Despite a surging fentanyl crisis that killed nearly 500 people last year in San Francisco, the office of District Attorney Chesa Boudin did not secure a single conviction for dealing the deadly opioid for cases filed during 2021, according to a review of court data.
Case information The Standard obtained from San Francisco Superior Court shows Boudin’s office secured just three total convictions for “possession with intent to sell” drugs in 2021: two for methamphetamine and one for a case including heroin and cocaine. By comparison, Boudin’s predecessor, George Gascón, oversaw over 90 drug-dealing convictions by the DA’s Office in 2018.
Boudin’s office is still obtaining convictions in fentanyl drug sales cases, but the actual convictions are not for the crime of drug dealing. About 80% of the cases in a type of charge category that included fentanyl dealing—44 in total—involved a defendant ultimately pleading guilty to a crime called “accessory after the fact,” meaning the accused was convicted of helping another person commit a crime. In a handful of cases, people arrested on multiple charges including fentanyl dealing end up being convicted of other serious felonies.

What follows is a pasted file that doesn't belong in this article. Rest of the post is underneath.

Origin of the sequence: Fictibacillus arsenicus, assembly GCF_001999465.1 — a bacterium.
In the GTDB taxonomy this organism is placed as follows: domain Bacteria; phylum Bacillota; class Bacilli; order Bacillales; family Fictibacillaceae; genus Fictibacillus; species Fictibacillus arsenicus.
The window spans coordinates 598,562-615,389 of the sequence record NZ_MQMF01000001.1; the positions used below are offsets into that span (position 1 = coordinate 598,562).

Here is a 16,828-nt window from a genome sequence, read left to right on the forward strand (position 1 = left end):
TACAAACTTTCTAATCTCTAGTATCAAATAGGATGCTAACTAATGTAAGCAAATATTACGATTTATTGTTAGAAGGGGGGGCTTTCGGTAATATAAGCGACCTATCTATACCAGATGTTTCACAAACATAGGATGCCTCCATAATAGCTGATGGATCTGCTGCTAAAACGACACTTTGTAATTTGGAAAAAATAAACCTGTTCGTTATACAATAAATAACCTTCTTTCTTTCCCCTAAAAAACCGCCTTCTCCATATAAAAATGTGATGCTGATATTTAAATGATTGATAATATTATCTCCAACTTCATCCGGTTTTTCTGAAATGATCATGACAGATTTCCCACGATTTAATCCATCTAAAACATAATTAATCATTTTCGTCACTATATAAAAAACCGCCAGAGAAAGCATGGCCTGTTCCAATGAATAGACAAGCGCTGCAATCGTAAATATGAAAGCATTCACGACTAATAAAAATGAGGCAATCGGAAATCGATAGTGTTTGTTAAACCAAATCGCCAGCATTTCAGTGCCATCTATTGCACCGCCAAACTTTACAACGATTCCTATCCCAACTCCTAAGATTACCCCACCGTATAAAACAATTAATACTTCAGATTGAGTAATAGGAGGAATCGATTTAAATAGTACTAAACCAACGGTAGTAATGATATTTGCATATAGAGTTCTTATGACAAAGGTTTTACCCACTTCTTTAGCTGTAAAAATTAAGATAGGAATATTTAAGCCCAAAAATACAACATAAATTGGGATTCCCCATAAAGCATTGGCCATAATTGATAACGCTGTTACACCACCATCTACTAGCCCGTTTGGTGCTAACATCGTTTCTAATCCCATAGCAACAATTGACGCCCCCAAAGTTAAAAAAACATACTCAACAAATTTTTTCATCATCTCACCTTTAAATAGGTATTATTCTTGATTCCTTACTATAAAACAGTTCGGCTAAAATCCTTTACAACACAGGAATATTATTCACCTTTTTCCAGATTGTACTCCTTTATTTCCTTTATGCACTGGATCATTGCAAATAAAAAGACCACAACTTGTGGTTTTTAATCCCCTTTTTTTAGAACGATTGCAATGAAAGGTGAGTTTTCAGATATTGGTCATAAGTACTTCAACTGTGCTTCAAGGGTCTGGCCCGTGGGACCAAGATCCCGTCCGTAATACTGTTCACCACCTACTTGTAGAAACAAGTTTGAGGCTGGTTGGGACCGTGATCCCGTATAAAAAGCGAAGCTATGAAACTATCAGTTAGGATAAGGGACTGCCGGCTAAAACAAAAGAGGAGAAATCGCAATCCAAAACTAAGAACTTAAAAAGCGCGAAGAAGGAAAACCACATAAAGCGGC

The explanation for the surprising absence of drug-dealing convictions is multi-faceted. The DA’s office has put an emphasis on diversion programs—partly out of a commitment to reducing incarceration for lower-level crimes and partly due to efforts to keep the jail population down during Covid.
Another big factor is the DA’s attention to offenders’ immigration status, which by law they are required to consider. Prosecutors and criminal defense attorneys point out that drug dealing convictions are grounds for deportation, and a substantial number of drug dealers in the city are Honduran nationals who could face deadly consequences if deported. The accessory charge still gives them and their families a path toward eventual citizenship.
“We’re not talking about folks that are dealing in kilos, we’re talking about folks that are dealing in grams,” said Marshall Khine, the office’s chief assistant district attorney. “Many times, because they are low-level offenders on non-violent offenses, we also take into consideration some of the stressors, particularly because some of the individuals that we see are trafficked themselves.”
But critics of Boudin’s policies argue that the practice has gone too far. They accuse Boudin of creating a revolving door where the drug dealers fueling San Francisco’s overdose epidemic are receiving slaps on the wrist while hundreds are dying on the streets. In 2020 and 2021, about 1,350 people died from overdoses in San Francisco, many of them from fentanyl.